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Traveling Tucker Exhibit – Six Fabulous Tuckers Hit the Road

Tucker Collector Nick R. Jenin of Fort Lauderdale, Florida, purchased his first Tucker car in 1952 from Ezra Schlipf, a mid-western International dealer. Schlipf bought a number of Tuckers and a large quantity of spare parts at the Tucker bankruptcy auction.

It is reported that Jenin owned as many as ten Tuckers at one time. At some point in the late-1950s he set up his own traveling “Fabulous Tuckers” road show that traveled around the county. The exhibit as seen in the lead image ready to travel featured six Tucker cars, a complete chassis and a Metro van filled with Tucker accessories and memorabilia. In the offseason, the cars were stored at the Michigan State Fairgrounds and Tucker #1026 that survives, and an engine test chassis are visible in the photos below.

By the mid-1960s Jenin either tired of the Tuckers or decided to cash out of his investment and advertised the complete collection for sale for $38,000; at that time no one was willing to step up and purchase the collection as a whole. Apparently it took close to ten years until 1974 when Jenin was able to sell off the last car and the balance of the components and parts.

The photos are courtesy of the Tucker Club and Ken Northcraft who posted them on the AACA Facebook page seeking more information about Jenin’s collection. Can any of our readers add more to the story?

10 responses to “Traveling Tucker Exhibit – Six Fabulous Tuckers Hit the Road

  1. What a great story. I wonder what this entire collection would be worth today. I know I would be willing to pay almost any admission price to see all of this in one place. Makes a person wonder “what if”. $38’000 sound rather cheap for such a collection today, but then again in the mid 60,s it was a small fortune to most of us.

  2. This is a great story. I’ve been a Tucker fan since I first saw a picture of one in a 1967 Seagram’s ad, talking about the world of 20 years before. I’ve seen 8 of the 51 cars built, but I’ve never heard of this exhibition. I saw my first one at the Bloomsburg (PA) Fair in about 1970. It was in a text with other old cars. I remember the carnival barker urging people to see “The Tucker! The car with 3 headlights!” Wonder if that was part of this group?

    No wonder I love this blog. Thanks, David! Hope the wrist is feeling better.

  3. Moat of this collection wound up with a man named Cammack and he passed and left his amazing Tucker collection to the AACA Museum in Hershey, PA. It is on display in a wing of the museum built to house it. That experimental test chassis is on display also. Along with, I think, 3 complete Tuckers and about 10 engines in various states of development. And so much more.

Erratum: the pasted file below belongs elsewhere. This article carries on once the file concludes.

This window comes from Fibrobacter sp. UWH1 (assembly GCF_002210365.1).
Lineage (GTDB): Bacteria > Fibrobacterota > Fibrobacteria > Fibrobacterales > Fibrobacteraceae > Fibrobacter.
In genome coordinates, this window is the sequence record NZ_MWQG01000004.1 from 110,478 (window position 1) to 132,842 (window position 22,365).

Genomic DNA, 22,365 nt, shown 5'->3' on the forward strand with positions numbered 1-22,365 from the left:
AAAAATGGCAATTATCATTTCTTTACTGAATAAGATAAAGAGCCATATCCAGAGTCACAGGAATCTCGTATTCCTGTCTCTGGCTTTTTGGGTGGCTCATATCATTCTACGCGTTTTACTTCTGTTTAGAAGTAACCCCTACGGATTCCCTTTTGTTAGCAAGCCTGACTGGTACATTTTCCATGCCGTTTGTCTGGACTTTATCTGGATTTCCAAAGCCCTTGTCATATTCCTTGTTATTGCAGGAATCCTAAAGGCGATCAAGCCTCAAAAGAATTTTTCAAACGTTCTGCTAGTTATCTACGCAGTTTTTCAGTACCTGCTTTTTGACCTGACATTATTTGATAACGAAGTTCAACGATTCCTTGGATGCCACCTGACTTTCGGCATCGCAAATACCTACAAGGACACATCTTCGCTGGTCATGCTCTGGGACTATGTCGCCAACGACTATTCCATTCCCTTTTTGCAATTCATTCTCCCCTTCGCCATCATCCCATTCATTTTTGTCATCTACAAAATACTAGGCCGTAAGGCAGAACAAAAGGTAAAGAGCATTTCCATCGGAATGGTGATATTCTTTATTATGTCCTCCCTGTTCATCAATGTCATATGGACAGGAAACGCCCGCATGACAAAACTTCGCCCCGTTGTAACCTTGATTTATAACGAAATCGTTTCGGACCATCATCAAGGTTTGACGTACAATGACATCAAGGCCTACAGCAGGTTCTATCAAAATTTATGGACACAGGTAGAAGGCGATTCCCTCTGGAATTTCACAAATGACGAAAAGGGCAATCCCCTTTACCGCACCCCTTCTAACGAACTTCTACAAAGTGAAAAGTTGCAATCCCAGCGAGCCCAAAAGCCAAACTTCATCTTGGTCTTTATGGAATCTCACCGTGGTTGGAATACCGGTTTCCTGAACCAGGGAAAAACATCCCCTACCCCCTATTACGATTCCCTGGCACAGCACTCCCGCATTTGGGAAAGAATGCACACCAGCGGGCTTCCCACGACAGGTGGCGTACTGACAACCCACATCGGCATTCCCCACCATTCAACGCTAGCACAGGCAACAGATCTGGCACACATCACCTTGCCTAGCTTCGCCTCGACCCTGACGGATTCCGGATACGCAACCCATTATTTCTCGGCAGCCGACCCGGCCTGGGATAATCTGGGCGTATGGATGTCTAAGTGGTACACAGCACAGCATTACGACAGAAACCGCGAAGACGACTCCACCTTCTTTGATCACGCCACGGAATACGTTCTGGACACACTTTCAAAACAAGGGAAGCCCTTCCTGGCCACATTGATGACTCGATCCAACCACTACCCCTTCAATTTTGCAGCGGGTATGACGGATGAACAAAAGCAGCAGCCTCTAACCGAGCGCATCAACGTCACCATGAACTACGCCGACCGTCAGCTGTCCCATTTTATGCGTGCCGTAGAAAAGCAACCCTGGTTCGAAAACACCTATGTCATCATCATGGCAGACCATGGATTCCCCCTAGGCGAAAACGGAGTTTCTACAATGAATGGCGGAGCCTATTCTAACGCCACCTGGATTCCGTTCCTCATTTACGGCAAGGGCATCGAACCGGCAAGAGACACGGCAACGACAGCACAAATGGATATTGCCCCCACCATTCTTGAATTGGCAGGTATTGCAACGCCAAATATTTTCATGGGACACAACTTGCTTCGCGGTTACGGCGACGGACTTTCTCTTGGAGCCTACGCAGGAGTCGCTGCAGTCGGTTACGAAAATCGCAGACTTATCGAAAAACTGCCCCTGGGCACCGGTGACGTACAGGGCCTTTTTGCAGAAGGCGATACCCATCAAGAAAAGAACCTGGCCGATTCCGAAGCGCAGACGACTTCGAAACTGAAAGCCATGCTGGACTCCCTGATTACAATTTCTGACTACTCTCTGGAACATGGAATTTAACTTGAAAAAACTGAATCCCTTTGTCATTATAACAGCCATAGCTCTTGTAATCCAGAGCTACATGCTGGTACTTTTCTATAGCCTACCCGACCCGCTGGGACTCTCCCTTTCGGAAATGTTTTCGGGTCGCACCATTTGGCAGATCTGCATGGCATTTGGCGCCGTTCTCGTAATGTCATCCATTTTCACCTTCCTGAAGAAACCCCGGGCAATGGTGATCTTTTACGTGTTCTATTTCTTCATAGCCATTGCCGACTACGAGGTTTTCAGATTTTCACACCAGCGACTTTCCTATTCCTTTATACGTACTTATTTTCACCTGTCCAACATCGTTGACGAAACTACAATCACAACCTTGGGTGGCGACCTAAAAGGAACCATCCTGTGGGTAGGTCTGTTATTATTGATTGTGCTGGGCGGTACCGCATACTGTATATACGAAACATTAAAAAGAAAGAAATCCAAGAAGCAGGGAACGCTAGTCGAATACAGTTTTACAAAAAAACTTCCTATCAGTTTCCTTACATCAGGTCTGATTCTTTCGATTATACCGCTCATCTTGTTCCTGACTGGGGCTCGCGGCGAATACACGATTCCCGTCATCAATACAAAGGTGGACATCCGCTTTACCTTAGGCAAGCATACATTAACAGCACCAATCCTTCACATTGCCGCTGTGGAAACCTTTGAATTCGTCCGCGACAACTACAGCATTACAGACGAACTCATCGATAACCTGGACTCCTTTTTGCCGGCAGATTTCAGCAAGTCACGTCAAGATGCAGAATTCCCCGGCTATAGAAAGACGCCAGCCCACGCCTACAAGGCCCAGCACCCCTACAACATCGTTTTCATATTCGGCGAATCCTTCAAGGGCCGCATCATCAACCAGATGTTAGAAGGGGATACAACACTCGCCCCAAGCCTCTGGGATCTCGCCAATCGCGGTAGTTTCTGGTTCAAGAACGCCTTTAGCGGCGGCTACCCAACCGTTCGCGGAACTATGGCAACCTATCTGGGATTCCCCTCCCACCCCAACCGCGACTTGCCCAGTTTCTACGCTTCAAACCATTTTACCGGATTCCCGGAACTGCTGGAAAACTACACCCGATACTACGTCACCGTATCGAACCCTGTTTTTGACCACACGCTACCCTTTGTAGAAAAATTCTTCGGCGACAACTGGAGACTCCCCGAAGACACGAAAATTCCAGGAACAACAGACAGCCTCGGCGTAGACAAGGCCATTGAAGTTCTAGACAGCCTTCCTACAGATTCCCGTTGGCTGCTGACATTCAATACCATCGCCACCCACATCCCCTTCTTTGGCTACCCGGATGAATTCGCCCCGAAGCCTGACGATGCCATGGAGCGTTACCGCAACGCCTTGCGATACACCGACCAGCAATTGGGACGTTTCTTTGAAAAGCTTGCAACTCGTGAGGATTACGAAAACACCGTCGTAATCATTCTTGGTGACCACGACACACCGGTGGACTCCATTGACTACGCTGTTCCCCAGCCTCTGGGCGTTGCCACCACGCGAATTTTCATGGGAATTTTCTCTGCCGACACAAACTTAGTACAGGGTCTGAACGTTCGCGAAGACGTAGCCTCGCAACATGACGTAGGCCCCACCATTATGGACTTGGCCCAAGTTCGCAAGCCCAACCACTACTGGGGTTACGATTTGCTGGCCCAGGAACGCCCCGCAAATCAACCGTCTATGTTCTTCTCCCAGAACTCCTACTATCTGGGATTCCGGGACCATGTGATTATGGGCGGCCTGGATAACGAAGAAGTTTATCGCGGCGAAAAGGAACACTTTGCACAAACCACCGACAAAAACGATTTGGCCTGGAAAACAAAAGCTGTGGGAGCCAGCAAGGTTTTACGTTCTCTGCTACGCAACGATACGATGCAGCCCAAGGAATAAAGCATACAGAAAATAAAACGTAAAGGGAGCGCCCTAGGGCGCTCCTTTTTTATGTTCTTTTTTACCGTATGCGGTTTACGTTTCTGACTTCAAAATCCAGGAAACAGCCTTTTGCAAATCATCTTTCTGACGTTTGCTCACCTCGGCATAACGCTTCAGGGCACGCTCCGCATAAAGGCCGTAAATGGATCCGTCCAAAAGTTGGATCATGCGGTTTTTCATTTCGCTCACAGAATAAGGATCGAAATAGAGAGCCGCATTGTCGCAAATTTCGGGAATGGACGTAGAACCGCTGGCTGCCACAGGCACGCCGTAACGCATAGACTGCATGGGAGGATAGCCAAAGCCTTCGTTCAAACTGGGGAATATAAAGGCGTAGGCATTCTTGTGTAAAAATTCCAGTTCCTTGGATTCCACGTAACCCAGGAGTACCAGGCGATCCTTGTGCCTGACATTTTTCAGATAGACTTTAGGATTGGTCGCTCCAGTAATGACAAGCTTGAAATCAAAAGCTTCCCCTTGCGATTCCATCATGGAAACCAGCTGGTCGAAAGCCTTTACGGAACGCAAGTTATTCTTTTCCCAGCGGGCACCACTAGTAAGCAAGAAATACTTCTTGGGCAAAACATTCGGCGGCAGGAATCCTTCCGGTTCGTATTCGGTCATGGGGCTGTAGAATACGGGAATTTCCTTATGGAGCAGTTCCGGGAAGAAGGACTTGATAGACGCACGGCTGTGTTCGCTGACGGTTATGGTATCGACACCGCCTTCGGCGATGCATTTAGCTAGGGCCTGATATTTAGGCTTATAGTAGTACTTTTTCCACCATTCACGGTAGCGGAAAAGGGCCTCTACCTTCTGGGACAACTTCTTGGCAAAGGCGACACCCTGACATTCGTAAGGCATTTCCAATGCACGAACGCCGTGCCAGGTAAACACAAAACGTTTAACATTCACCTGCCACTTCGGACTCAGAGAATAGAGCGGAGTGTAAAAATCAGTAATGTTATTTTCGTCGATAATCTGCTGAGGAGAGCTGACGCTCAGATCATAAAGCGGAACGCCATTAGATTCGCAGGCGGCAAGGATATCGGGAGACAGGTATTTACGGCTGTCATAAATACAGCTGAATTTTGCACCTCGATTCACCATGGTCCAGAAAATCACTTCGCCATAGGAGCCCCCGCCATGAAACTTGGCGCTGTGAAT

• The AACA Tuckers are #1001, #1022, and #1026. The last of those three is the last Tucker on the bottom on the haulers. Each of them has a different suspension, and #1026 is the only remaining Tuckermatic (automatic transmission). The sole other Tucker with that transmission was #1042, which was destroyed near Memphis. The AACA managed to acquire most of the Tuckermatic from that car for display, along with the engine and Y-1 manual transmission from #1018.

      There are also two more Tuckers on display in PA. The Swigart Museum in Huntingdon has #0000 (the first prototype) and #1013, a Waltz Blue 48 that’s otherwise identical to #1022 (same transmission and suspension).

  4. According to a Tucker expert who looked at that photo, the top is (from front to back) a test chassis, #1005, #1012, and #1045, while the bottom is #1037, #1046, #1049, and #1026. Jenin’s known to have also owned #1007 and #1057 (the ’49 prototype), so he had at least 9 Tuckers plus the test bed.

  5. Thank you Steve. I have always had a fascination about Mr. Tucker and his cars. This sounds like a perfect excuse for a road trip to Pa. This has become my favorite web site. I check it out almost everyday to learn something new and interesting.

  6. Wow!!! This is a very rare photograph!, indeed! I was fortunate enough to have experienced a nice ride in a Tucker Automobile, in Ontario, California! I remember its roomy front seat and its really peppy acceleration!!! A sad story of the POWER of “The Big Four”, “doing their very best to do their very worst” to squelch this very viable potential competitor!!! I was there. I witnessed this bully behavior.

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